09 April 2012 3:51 pm | | 0


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Rached Laarbi, from Mornag, a southern suburb of Tunis, shows a photograph of a bullet-wound to his chest. He claims that the policeman who shot him is still in uniform, but working at a different station.

Today, while clashes between police and protesters erupted on and around Habib Bourguiba Avenue, families of the martyrs and wounded of the revolution gathered at the seat of the National Union of Tunisian Journalists (SNJT) in downtown Tunis.

Along with family members, lawyers and civil society groups were present to discuss the delay in political action on martyr’s families demands and the justice system’s lack of progress in the martyrs’ cases.

Martyrs’ Day commemorates the events of April 9, 1938, when the arrest of a leader of the Neo-Destour (New Constitution) Party sparked a popular demonstration. The day ended in violent suppression by French policemen, who fired on demonstrators, killing at least 22 people and wounding 150 others.

In post-revolutionary Tunisia, this day has taken on new significance, with 300 Tunisian killed during the 2011 uprising and two to three thousand more wounded. Ali Ben Salem, a human rights militant since the 1960s who was jailed under both Bourguiba and Ben Ali, said that martyrs of last year’s revolution should be considered on the same level as militants against the French protectorate, because they freed Tunisia from Ben Ali’s dictatorship.

The unresolved cases of the martyrs of the Revolution has been an ongoing source of debate, posing questions as to the efficacy of transitional justice in Tunisia. Just two weeks ago, a protest organized by the Association of Martyrs of the Revolution, the Tunisian Pirate Party, and the Tunisian Party was held in front of the Ministry of Justice in Tunis.

The families of the martyrs, as well as members of civil society, are unhappy with the slow pace of justice. Hatem Helali, a wounded of the revolution present at today’s conference, said, “I am ignored by everybody, while the killers run free.” The persons present at the meeting called for government medical care, and for a speedier resolution for the trials of those involved in killings during the revolution.

A lawyer present at the conference, Leila Hadded, deplored the fact that “for each hundred martyrs who were killed, only one cop is arrested, while the others are free. We want to know who gave orders to shoot the protestors.”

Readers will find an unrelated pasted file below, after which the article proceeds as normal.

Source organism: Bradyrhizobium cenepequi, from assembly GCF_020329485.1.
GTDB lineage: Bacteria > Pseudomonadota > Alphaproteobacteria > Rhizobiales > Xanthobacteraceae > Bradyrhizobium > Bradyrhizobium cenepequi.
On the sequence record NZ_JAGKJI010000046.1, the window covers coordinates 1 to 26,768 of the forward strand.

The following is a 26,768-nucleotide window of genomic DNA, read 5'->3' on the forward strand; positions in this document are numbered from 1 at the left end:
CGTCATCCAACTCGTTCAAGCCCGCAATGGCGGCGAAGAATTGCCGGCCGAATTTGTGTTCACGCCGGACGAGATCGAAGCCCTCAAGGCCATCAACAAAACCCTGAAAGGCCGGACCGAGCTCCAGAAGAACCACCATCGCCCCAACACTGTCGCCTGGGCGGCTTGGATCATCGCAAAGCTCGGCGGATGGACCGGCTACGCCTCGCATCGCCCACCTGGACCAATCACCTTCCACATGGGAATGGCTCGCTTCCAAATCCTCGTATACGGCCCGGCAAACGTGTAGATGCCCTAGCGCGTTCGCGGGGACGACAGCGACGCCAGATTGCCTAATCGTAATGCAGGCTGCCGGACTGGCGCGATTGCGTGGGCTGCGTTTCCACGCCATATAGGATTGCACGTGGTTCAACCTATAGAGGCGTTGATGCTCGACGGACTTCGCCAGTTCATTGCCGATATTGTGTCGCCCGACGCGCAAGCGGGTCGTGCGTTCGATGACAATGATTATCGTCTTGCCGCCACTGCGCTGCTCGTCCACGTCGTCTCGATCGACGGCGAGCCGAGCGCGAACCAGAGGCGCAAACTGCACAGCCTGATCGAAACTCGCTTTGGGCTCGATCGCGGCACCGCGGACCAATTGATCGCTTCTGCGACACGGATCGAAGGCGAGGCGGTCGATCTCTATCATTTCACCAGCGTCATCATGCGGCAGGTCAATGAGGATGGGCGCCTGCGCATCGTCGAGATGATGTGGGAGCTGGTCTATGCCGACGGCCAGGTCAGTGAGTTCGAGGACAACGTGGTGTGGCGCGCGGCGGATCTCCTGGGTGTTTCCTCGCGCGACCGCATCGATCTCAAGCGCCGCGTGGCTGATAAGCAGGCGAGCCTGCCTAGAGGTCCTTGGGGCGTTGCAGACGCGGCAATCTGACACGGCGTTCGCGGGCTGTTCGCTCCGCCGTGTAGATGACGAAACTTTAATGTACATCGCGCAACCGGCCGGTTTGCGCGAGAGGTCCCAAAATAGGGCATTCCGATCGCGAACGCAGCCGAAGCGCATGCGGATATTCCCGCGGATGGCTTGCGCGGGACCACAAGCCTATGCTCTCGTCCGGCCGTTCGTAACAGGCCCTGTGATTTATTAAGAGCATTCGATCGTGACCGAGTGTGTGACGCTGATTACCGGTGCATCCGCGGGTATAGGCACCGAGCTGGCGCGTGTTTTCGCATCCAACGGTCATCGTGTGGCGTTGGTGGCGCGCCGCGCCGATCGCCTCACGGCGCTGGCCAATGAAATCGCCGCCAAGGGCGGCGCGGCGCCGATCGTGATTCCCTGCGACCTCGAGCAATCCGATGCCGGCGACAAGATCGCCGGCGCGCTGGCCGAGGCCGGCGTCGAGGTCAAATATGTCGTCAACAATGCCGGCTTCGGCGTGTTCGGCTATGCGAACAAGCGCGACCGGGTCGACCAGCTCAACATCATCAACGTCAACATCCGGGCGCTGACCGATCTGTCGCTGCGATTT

According to Charfeddine El Kelil, a lawyer from the Group of 25, the Ministry of the Interior is at the source of the deadlock concerning the martyrs’ cases.

Meriem Mnaouer, president of the political party Hizb Ettounsi (Tunisian Party), explained that the martyrs’ cause is explosive, and problematic for the current government. If the cases were to be fully investigated, several ministers and “safety directors” within the Ministry of the Interior – and maybe even within the army – would fall, according to Mnaouer.

Imen Béfaoui, another lawyer from the Group of 25, expressed disappointment in the military tribunals – in charge of dealing with the martyrs’ cases. She said the tribunals were trying to turn it into strictly a “monetary affair.” “But the families don’t just want monetary compensation, they want the real culprits,” she said. Béfaoui explained how politics had marred the proceedings. “They [the decision-makers] know that it is a sensitive subject, and they are trying to close the affair at all costs.”

Imed Ganouni, vice-president of the Association of Martyrs of the Revolution, said that he had been arrested the day before yesterday, and would be tried on April 24th for spurious charges. The president of the association, Adel Ben Hzez, has received phone call threats.

Meriem Mnaouer claims to have received threats for her involvement with the martyrs’ cause, and intends to file for political asylum in France.

Ahmed Jaouadi contributed to writing this article.

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